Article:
Real Estate


DossierNe w perspectives in Celtic Studies The Westhallstattkreis as spaces of contact

DossierNe w perspectives in Celtic Studies The Westhallstattkreis as spaces of contact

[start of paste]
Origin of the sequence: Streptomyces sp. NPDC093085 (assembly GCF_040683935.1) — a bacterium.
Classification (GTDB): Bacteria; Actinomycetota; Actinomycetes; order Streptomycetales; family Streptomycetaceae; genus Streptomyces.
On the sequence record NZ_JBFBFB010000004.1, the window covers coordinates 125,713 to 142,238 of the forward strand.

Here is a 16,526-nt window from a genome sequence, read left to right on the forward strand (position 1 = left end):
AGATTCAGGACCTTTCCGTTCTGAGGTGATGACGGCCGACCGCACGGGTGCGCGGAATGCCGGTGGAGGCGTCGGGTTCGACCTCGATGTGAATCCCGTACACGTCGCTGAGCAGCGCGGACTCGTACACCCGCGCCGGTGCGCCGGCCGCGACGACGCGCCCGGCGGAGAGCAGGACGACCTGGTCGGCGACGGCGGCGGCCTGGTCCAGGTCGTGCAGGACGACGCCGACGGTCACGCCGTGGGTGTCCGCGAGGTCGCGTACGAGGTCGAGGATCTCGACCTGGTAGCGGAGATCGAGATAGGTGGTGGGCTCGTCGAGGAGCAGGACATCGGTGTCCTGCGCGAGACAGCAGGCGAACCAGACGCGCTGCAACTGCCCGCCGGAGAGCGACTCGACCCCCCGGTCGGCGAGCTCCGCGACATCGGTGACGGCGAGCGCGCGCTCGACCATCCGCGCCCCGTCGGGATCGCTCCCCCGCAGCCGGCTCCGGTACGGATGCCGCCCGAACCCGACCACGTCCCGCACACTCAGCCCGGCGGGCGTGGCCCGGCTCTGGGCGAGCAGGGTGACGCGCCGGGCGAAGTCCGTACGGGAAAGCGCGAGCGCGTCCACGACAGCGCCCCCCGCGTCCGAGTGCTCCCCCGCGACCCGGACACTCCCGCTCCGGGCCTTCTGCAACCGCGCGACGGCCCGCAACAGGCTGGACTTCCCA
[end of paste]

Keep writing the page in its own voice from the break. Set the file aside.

of 13

Please download to get full document.

View again

All materials on our website are shared by users. If you have any questions about copyright issues, please report us to resolve them. We are always happy to assist you.